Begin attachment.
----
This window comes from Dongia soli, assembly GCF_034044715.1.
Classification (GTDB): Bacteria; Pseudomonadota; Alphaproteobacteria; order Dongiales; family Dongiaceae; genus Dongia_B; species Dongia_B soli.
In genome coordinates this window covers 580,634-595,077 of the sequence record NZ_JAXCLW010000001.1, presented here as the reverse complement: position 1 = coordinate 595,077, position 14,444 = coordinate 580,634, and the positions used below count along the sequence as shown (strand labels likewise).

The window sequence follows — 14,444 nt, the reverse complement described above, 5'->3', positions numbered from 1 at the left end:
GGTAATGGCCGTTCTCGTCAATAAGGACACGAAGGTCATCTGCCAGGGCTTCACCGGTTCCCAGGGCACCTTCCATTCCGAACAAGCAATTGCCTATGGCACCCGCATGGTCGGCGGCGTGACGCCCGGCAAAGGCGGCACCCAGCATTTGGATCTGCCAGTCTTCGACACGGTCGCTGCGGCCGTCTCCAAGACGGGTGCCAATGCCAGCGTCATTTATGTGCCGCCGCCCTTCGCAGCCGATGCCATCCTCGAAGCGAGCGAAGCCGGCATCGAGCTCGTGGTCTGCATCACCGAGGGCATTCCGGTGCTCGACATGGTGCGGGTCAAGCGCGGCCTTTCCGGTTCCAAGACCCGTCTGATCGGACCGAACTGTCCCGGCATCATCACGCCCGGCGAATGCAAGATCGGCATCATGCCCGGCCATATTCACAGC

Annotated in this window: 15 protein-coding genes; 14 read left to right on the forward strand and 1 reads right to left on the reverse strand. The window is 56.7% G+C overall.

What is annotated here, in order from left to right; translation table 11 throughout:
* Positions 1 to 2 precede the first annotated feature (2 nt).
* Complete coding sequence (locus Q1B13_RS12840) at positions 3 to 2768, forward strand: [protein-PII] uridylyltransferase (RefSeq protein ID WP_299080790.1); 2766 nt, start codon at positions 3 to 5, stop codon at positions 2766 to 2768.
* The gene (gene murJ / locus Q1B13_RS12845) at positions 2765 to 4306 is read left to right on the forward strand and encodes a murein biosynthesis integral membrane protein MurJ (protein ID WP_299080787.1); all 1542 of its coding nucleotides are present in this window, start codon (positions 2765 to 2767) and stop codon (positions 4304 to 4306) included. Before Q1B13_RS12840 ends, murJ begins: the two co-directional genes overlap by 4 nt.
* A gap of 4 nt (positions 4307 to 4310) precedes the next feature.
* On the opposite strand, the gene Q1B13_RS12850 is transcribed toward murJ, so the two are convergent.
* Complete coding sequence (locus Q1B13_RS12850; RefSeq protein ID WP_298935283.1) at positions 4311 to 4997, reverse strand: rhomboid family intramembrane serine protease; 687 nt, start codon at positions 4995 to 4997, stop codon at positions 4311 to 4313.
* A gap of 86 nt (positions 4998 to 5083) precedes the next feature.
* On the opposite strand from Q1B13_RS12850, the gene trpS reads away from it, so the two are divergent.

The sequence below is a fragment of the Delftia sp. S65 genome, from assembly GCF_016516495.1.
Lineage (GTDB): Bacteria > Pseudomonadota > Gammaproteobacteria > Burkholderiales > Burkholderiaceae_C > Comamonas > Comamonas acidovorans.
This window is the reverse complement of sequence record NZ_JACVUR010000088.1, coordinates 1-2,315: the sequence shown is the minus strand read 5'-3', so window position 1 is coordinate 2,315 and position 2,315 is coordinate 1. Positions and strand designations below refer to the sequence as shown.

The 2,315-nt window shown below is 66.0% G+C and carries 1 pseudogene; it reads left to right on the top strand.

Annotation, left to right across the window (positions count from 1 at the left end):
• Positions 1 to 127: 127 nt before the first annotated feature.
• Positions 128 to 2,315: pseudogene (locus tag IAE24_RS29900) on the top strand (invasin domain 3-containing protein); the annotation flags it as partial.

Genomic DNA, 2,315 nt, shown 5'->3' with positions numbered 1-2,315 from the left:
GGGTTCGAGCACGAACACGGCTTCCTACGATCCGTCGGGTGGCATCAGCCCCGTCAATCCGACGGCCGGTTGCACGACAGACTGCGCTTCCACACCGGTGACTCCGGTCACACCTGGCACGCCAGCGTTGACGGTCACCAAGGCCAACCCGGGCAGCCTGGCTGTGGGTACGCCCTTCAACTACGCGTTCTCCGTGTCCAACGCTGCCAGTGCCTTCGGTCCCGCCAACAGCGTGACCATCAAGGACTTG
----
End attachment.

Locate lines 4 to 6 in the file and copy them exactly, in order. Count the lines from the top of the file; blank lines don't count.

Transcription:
The window sequence follows — 14,444 nt, the reverse complement described above, 5'->3', positions numbered from 1 at the left end:
GGTAATGGCCGTTCTCGTCAATAAGGACACGAAGGTCATCTGCCAGGGCTTCACCGGTTCCCAGGGCACCTTCCATTCCGAACAAGCAATTGCCTATGGCACCCGCATGGTCGGCGGCGTGACGCCCGGCAAAGGCGGCACCCAGCATTTGGATCTGCCAGTCTTCGACACGGTCGCTGCGGCCGTCTCCAAGACGGGTGCCAATGCCAGCGTCATTTATGTGCCGCCGCCCTTCGCAGCCGATGCCATCCTCGAAGCGAGCGAAGCCGGCATCGAGCTCGTGGTCTGCATCACCGAGGGCATTCCGGTGCTCGACATGGTGCGGGTCAAGCGCGGCCTTTCCGGTTCCAAGACCCGTCTGATCGGACCGAACTGTCCCGGCATCATCACGCCCGGCGAATGCAAGATCGGCATCATGCCCGGCCATATTCACAGC

Annotated in this window: 15 protein-coding genes; 14 read left to right on the forward strand and 1 reads right to left on the reverse strand. The window is 56.7% G+C overall.